• Propertymark’s Conduct and Membership Rules
  • Completing 12 annual hours of continued professional development (CPD)
  • Having an accountant's report carried out on their designated client account.

Propertymark’s standards set a blueprint for much-anticipated regulation within the sector as the current standards we set, against which applicants are assessed are a fair reflection of the level of skill, training, education, and experience required to practice their profession.

International recognition

Given the variation between legislation and practice in property across the UK, Propertymark requires those individual agents coming forward for recognition and membership of the UK professional body to be competent in the UK context in which they plan to work. Reliance is put on the individual to map their achievement against the relevant learning outcomes which are then considered by the relevant team. This enables Propertymark Qualifications to develop a list of ‘acceptable’ and proxy-type qualifications. However, given the differences in law and practice, it is unusual for real estate/property agency qualifications to be mutually recognised internationally. This would be further complicated by licenses to practice in a number of countries and the development of a similar regulatory system in England and across the UK.

Propertymark has a good working relationship with CEPI – European Association of Real Estate Professions, the National Association of Realtors (NAR), a North American trade association for those who work in the real estate industry, and Ireland’s Institute of Professional Auctioneers and Valuers (IPAV). For instance, during the COVID-19 lockdown period, Propertymark hosted a webinar with representatives from NAR and IPAV to share best practices and look at and discuss how the pandemic is affecting agents in their respective countries.


We believe that qualification should be included in the overarching statutory regulation of the whole sector. Without minimum entry requirements to practice, such as a qualification and a code of practice, it means that consumers are potentially dealing with someone who does not understand the technicalities involved in buying and selling and renting property or understand how to analyse the level of risk to their business.

Ensuring agents are suitably qualified and meet minimum competency standards is the only way to drive up standards of service for consumers and eliminate the bad practice in the sector. Regulation for the property sector will provide training and continued professional development for professionals working in the industry. This is important because sales and lettings are complicated tasks governed by complex areas of law. For instance, up to June 2015, there were 145 laws with over 400 regulations that landlords need to abide by to legally let a property in England and Wales.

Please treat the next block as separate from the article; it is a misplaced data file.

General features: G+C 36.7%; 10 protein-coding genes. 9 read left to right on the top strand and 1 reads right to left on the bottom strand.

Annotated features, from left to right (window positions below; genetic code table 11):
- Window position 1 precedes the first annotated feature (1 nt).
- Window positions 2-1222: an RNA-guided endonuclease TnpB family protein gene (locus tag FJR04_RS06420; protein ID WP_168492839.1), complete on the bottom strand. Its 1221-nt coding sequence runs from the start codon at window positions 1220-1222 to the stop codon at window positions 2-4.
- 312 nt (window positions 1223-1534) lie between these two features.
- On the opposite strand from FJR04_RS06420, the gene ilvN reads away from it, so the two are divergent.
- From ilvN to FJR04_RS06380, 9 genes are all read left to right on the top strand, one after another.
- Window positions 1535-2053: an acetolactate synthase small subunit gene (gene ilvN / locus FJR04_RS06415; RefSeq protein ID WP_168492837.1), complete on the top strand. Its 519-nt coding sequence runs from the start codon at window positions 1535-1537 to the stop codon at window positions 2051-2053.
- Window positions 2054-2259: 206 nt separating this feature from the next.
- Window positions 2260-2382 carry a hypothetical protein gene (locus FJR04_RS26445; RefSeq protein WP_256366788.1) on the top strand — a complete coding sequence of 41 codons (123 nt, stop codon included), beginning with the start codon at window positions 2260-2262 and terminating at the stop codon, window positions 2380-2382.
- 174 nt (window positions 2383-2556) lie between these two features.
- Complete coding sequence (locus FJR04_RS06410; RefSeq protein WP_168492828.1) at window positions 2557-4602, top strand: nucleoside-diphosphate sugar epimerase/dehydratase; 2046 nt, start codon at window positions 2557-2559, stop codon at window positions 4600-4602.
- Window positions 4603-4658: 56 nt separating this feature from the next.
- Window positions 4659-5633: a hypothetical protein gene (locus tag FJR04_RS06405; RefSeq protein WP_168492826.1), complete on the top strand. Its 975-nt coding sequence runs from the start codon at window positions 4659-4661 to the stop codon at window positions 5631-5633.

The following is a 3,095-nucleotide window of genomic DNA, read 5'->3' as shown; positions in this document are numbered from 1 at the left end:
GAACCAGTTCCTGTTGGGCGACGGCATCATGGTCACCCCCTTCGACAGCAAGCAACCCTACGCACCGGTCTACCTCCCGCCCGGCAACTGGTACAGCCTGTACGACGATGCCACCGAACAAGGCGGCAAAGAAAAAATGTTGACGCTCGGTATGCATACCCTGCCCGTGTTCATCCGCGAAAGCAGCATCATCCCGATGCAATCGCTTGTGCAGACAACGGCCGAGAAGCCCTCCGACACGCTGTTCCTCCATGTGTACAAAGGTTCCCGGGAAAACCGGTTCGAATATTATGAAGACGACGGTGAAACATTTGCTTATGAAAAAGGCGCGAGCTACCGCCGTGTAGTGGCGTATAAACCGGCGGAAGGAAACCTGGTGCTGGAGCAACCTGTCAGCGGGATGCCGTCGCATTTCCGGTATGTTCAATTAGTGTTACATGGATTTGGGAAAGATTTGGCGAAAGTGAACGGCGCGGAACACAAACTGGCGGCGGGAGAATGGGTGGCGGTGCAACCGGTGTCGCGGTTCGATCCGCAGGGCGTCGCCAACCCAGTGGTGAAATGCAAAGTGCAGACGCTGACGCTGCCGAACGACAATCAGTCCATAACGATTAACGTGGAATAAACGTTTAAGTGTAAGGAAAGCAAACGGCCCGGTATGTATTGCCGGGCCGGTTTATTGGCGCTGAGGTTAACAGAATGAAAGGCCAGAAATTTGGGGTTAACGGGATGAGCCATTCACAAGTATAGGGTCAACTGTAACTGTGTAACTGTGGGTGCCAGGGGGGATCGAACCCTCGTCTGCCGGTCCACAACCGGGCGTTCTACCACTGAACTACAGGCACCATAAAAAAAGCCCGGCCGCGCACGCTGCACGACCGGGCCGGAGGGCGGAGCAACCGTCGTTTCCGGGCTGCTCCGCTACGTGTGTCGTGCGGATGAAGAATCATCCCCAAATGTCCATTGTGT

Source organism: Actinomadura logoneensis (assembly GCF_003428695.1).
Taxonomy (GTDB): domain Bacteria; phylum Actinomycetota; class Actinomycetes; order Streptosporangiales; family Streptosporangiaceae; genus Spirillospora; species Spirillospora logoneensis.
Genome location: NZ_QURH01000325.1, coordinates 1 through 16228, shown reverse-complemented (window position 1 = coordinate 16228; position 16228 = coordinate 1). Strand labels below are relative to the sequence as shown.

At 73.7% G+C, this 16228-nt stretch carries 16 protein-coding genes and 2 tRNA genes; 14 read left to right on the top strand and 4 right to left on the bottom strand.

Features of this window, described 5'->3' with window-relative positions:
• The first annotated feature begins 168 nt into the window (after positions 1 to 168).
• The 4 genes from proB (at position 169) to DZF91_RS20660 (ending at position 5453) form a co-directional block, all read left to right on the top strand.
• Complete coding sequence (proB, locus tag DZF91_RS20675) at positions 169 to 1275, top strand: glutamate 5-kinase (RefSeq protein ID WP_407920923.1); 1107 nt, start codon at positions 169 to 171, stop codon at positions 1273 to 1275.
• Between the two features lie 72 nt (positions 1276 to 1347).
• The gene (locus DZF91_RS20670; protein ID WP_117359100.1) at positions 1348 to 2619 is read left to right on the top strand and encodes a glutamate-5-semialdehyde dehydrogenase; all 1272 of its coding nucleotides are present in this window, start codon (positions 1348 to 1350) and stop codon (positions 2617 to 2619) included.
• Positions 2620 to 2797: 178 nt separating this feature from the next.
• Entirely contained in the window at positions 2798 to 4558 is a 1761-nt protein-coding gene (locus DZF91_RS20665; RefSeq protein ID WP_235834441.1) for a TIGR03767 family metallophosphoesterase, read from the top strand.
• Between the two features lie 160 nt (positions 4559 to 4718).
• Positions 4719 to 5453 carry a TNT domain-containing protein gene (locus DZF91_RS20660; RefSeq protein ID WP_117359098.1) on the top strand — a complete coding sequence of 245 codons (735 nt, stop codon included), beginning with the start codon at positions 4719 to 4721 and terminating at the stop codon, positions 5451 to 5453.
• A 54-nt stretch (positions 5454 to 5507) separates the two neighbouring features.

The main consumer protection impacts in the housing market are problems with redress. This is important because complaint handling for consumers is a widespread problem in the property sector. For instance, the Property Ombudsman’s annual report 2019 shows that ‘complaints handling’ was the second most common cause of complaint about sales and the third most prevalent complaint about the lettings sector. The other most common complaints from sales and lettings include, ‘communication and record-keeping’, ‘management’ and ‘marketing and advertising’. There are three reasons for this.

1) It is not clear to consumers who to raise a complaint with.

2) There are gaps in redress.

3) The existing redress schemes are inconsistent in the way that they handle complaints.

Propertymark believes that all agents should adhere to an approved code of practice that can be used by the redress schemes to adjudicate consistently across the sector. An approved code will also ensure that agents can demonstrate a high level of customer service and protection, such as a robust and legitimate customer complaints procedure, which can be used to hold agents to account.

Regulation of Property Agents (RoPA)

Propertymark welcomes the five main recommendations of RoPA that were included in the report released by the Ministry of Housing, Communities and Local Government in July 2019.

The proposed new regulatory framework will therefore cover sales agents across the UK and letting and managing agents in England only. Propertymark has long campaigned for greater regulation of property agents. We believe that mandatory qualifications will promote professionalism and basic standards within lettings and sales which will benefit both businesses and consumers. It is vital the UK Government implement the recommendations and set out how it plans to regulate the property sector as soon as possible.

A new regulatory approach will protect consumers from receiving low-quality services because the UK Government cannot continue legislating in a piecemeal fashion. This approach is unmanageable and unenforceable as demonstrated by the significant increase in legislation governing the sector over the last few years but no corresponding increase in prosecutions. We believe that overarching statutory regulation of the whole sector is needed.

The full response

Propertymark Qualifications

Get ahead of regulation and start studying for a Level 3 or Level 4 Propertymark Qualification.

Propertymark Qualifications is the market leader and the only specialist awarding body for agents in the sector offering up-to-date qualifications to fit in with any new syllabus required and offer continued support to students.

Find out more about the differences in qualifications and how to enrol below.

Find out more